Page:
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I am trying to allow a device connected to eth0 to access devices on wlan0 and wlan1. Diagram shown below. The WiFi devices are on different frequencies and I cannot bridge them (not supported).

                                                    (192.170.1.32) WiFi Device 1 freq A
                                                    /
                                                   /
                                                (wlan0 = 192.170.1.250/32)
PC (192.168.2.33) -------  (eth0 = 192.168.2.1) RPi ----- 
                                                (wlan1 = 192.170.1.251/32)
                                                   \
                                                    \
                                                    (192.170.1.69) WiFi Device 2 freq B

I have tried to then setup the IPTables to direct to the correct network (I know in advance what the IP address of each device on the network are)

For example if I want th0 interface to send all udp packets to 192.170.1.69 which is on freq A (wlan0) and udp packets to 192.170.1.9 which is on freq B (wlan1).

# Iptables
sudo iptables -t nat -A POSTROUTING -o wlan0 -j MASQUERADE
iptables -t nat -A PREROUTING -s 192.168.1.1 -d 192.170.1.69 -p udp -j MARK  --set-mark 11
iptables -t nat -A PREROUTING -s 192.168.1.1 -d 192.170.1.79 -p udp -j MARK  --set-mark 12

# IP Routes
ip route add 192.170.1.0/24 dev wlan0 table 11
ip route add 192.170.1.0/24 dev wlan1 table 12

However, this does not work. I cannot get it to send out messages to the correct devices - I feel because it is too simple.

  • How does your routing table look like? Normally the forward slash is used instead of the backslash to give the netmask like 192.170.1.0/24 – Lambert Sep 15 '17 at 16:07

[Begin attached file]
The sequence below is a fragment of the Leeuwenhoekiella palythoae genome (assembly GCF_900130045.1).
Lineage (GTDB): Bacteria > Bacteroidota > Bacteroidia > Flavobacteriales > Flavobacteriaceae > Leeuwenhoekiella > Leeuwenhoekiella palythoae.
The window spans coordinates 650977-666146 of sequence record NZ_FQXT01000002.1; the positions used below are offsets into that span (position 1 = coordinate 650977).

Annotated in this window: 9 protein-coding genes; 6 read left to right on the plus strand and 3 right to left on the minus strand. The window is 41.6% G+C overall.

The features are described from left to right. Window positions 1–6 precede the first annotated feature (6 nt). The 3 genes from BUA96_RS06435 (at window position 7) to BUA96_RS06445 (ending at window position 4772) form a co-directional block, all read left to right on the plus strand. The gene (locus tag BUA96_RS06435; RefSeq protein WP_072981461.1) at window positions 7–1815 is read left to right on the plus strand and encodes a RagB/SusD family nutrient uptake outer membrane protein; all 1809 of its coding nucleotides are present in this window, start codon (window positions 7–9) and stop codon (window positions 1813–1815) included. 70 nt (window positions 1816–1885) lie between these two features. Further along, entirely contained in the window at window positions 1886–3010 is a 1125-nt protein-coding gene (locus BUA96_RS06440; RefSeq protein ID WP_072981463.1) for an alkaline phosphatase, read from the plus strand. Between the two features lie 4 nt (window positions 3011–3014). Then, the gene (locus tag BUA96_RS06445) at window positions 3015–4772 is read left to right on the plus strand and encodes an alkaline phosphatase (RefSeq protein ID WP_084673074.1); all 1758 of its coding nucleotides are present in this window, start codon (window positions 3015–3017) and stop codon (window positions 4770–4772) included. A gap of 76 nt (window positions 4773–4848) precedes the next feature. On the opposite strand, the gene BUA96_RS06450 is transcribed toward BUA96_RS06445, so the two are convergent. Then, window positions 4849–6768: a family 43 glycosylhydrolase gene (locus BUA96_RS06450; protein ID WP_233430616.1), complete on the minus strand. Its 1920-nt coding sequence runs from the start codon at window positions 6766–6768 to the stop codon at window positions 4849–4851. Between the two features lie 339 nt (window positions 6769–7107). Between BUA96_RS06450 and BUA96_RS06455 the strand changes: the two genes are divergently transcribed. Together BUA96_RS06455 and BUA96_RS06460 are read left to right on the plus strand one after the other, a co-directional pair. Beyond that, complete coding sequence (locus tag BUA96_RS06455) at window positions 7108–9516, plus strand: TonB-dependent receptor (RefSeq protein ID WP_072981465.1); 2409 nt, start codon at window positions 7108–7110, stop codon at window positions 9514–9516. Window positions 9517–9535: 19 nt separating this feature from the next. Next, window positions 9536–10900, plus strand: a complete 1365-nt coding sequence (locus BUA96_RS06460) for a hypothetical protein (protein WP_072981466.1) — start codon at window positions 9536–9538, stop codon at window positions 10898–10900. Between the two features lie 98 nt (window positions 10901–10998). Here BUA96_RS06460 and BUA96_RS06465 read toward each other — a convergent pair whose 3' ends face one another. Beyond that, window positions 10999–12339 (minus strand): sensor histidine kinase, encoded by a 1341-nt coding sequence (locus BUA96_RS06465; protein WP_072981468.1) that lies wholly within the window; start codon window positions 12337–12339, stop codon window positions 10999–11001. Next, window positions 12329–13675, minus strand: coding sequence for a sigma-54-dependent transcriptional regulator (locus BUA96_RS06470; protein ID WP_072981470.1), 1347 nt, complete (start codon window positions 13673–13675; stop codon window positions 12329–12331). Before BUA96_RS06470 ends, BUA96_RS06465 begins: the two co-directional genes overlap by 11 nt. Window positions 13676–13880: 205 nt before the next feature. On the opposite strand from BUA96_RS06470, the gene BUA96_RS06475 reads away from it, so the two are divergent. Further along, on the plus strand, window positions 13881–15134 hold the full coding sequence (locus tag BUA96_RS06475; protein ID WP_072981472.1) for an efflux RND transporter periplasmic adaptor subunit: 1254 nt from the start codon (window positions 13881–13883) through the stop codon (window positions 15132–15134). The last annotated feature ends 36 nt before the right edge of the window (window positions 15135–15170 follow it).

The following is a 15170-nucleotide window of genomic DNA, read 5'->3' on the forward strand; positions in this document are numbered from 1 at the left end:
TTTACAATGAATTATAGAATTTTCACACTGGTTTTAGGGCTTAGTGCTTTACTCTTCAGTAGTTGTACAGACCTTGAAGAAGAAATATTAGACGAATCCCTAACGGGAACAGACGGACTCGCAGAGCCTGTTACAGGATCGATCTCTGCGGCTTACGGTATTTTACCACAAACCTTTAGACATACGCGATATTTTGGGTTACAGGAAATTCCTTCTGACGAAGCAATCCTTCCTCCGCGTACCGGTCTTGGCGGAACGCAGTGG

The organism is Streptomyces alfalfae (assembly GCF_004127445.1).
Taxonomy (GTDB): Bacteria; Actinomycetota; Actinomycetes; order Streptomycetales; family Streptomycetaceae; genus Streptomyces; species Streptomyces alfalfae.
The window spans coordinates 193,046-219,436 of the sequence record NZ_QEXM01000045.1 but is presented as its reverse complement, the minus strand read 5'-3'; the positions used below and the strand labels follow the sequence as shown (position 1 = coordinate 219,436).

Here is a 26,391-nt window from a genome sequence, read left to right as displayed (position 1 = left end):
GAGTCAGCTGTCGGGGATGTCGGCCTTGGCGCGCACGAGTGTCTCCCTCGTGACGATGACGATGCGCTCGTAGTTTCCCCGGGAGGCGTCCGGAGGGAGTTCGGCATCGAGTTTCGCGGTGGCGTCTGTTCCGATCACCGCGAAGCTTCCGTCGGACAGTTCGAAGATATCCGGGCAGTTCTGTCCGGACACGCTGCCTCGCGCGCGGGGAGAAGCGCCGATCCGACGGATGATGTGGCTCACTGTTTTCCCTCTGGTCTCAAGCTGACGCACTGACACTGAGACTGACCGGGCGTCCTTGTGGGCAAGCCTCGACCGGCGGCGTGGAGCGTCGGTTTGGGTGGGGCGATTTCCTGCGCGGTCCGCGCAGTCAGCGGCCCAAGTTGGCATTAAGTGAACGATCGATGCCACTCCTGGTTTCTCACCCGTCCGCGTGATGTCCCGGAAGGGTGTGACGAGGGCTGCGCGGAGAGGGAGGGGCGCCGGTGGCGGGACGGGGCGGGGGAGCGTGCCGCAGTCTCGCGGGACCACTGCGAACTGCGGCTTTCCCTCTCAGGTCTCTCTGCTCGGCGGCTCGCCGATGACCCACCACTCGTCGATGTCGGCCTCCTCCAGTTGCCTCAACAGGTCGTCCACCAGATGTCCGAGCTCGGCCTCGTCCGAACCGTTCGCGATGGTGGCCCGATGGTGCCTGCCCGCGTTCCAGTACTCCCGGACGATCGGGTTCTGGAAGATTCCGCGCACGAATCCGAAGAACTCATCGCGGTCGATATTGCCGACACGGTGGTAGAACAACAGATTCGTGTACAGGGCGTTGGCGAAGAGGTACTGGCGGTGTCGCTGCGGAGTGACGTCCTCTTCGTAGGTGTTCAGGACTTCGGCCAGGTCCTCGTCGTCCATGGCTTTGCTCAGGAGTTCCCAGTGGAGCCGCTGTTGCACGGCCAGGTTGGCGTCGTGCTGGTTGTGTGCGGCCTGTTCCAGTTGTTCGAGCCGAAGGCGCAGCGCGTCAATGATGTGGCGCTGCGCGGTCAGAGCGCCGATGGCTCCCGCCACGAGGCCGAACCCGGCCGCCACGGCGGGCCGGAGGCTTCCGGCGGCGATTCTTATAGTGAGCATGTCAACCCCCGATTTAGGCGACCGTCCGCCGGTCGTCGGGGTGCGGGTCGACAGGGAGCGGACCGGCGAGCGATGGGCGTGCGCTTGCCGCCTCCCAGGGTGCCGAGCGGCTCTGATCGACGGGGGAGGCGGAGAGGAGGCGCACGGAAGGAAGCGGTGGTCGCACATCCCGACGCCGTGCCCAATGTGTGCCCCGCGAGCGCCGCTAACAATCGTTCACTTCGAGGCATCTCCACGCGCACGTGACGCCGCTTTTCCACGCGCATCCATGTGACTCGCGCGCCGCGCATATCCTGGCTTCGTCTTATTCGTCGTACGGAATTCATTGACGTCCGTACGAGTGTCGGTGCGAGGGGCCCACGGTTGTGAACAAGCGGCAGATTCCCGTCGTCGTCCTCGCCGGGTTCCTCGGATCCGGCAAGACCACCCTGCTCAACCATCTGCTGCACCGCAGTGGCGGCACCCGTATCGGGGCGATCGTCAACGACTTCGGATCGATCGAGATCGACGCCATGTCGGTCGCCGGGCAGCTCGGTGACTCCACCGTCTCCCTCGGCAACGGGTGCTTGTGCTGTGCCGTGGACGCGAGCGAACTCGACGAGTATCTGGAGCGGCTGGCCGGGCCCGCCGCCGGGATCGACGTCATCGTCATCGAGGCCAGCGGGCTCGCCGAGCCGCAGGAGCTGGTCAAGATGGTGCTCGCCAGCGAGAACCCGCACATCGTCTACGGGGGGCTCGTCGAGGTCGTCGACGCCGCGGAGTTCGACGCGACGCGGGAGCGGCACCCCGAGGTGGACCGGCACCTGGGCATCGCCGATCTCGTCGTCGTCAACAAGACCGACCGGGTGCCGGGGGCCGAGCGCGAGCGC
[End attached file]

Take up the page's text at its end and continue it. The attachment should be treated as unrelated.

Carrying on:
• Edited (typo mistake). And what you do you mean by "How does your routing table look like?" Do you mean the output from route -n? – Lhh92 Sep 15 '17 at 16:35
  • I strongly advice to use different IP ranges on your two WLAN networks, e.g. 192.168.44.*/24 and 192.168.55.*/24, or whatever. Overlapping IP ranges will cause all kinds of trouble. Also, stay in the private use range. This is basically a routing problem (people seem to want to use iptables for routing all the time lately, but that's nonsense), so look at ip route and ip route help. – dirkt Sep 17 '17 at 13:39
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The answer ended up being an application called parprouted. This is an ARP Proxy that allows devices to view the network as a single logical network even when they are physically separated. The ARP proxy works at the Layer 3 meaning you do not have to deal with layer 2 (link layer). For a good article on how ARP Proxies work see here http://www.tcpipguide.com/free/t_ProxyARP-2.htm

A bridge method does not work in this case. Primarily because WiFi does not seem to use the same framing schema as ethernet and is not easily bridged.

I did not look long enough into the ip route method to figure out how to do that. I am not too sure how to configure it but I think ip tables might need to be used to filter based on the destination ip address.

My network configuration was as follows

                                                                        (192.170.1.32) WiFi Device 1 freq A
                                                                        /
                                                                       /
                                                                    (wlan0 = 192.170.1.250/24)
PC (192.170.1.251/24) -------  (eth0 = 192.170.1.251/24) RPi ----- 
                                                                    (wlan1 = 192.170.1.251/24)
                                                                       \
                                                                        \
                                                                        (192.170.1.69) WiFi Device 2 freq B

And parprouted was started using parprouted eth0 wlan0 wlan1

  • There are two other programs you could have looked into using: arptables and ebtables. arptables is used for, as the name suggests, ARP. ebtables is for ethernet. – Charles Addis Sep 18 '17 at 3:56
  • I am unsure why this answer got downvoted? It fixed the issue I was having and provided a clean solution for the network I was working with...... – Lhh92 Sep 20 '17 at 1:00
  • Gave it an upvote to even it out :) – Charles Addis Sep 20 '17 at 6:02

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